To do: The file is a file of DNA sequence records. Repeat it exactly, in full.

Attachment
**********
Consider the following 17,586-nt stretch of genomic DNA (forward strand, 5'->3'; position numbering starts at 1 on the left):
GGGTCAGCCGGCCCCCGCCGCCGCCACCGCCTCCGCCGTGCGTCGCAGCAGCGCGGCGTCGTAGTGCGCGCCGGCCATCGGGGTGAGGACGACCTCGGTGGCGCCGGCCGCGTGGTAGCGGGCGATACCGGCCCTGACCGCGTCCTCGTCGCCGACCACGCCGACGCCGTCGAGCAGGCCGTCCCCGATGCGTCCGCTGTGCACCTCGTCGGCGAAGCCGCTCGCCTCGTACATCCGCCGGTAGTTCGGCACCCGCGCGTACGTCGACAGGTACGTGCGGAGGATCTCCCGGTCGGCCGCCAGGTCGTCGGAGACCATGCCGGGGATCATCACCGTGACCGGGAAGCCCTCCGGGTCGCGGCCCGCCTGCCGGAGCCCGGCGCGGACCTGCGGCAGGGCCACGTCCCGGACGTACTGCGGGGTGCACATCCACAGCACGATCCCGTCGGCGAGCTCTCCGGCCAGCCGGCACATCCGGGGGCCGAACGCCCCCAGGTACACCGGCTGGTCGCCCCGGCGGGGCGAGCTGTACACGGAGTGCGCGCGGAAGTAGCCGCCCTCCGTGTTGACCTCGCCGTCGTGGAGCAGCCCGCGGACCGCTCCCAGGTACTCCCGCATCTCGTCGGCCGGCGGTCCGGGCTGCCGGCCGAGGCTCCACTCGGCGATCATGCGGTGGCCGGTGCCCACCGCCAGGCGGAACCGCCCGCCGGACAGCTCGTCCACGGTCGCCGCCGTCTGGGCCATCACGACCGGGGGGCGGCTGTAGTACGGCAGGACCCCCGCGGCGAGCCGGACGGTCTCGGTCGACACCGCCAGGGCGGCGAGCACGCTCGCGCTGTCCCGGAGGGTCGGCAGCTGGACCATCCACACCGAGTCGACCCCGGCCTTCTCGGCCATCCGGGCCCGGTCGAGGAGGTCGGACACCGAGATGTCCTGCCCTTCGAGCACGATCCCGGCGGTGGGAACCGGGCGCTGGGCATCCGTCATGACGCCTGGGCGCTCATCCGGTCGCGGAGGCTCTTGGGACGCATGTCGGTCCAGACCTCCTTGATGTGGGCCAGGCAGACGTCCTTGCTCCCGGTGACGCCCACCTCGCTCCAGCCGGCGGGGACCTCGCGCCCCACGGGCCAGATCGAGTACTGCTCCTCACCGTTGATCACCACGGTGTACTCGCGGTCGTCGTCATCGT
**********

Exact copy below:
Consider the following 17,586-nt stretch of genomic DNA (forward strand, 5'->3'; position numbering starts at 1 on the left):
GGGTCAGCCGGCCCCCGCCGCCGCCACCGCCTCCGCCGTGCGTCGCAGCAGCGCGGCGTCGTAGTGCGCGCCGGCCATCGGGGTGAGGACGACCTCGGTGGCGCCGGCCGCGTGGTAGCGGGCGATACCGGCCCTGACCGCGTCCTCGTCGCCGACCACGCCGACGCCGTCGAGCAGGCCGTCCCCGATGCGTCCGCTGTGCACCTCGTCGGCGAAGCCGCTCGCCTCGTACATCCGCCGGTAGTTCGGCACCCGCGCGTACGTCGACAGGTACGTGCGGAGGATCTCCCGGTCGGCCGCCAGGTCGTCGGAGACCATGCCGGGGATCATCACCGTGACCGGGAAGCCCTCCGGGTCGCGGCCCGCCTGCCGGAGCCCGGCGCGGACCTGCGGCAGGGCCACGTCCCGGACGTACTGCGGGGTGCACATCCACAGCACGATCCCGTCGGCGAGCTCTCCGGCCAGCCGGCACATCCGGGGGCCGAACGCCCCCAGGTACACCGGCTGGTCGCCCCGGCGGGGCGAGCTGTACACGGAGTGCGCGCGGAAGTAGCCGCCCTCCGTGTTGACCTCGCCGTCGTGGAGCAGCCCGCGGACCGCTCCCAGGTACTCCCGCATCTCGTCGGCCGGCGGTCCGGGCTGCCGGCCGAGGCTCCACTCGGCGATCATGCGGTGGCCGGTGCCCACCGCCAGGCGGAACCGCCCGCCGGACAGCTCGTCCACGGTCGCCGCCGTCTGGGCCATCACGACCGGGGGGCGGCTGTAGTACGGCAGGACCCCCGCGGCGAGCCGGACGGTCTCGGTCGACACCGCCAGGGCGGCGAGCACGCTCGCGCTGTCCCGGAGGGTCGGCAGCTGGACCATCCACACCGAGTCGACCCCGGCCTTCTCGGCCATCCGGGCCCGGTCGAGGAGGTCGGACACCGAGATGTCCTGCCCTTCGAGCACGATCCCGGCGGTGGGAACCGGGCGCTGGGCATCCGTCATGACGCCTGGGCGCTCATCCGGTCGCGGAGGCTCTTGGGACGCATGTCGGTCCAGACCTCCTTGATGTGGGCCAGGCAGACGTCCTTGCTCCCGGTGACGCCCACCTCGCTCCAGCCGGCGGGGACCTCGCGCCCCACGGGCCAGATCGAGTACTGCTCCTCACCGTTGATCACCACGGTGTACTCGCGGTCGTCGTCATCGT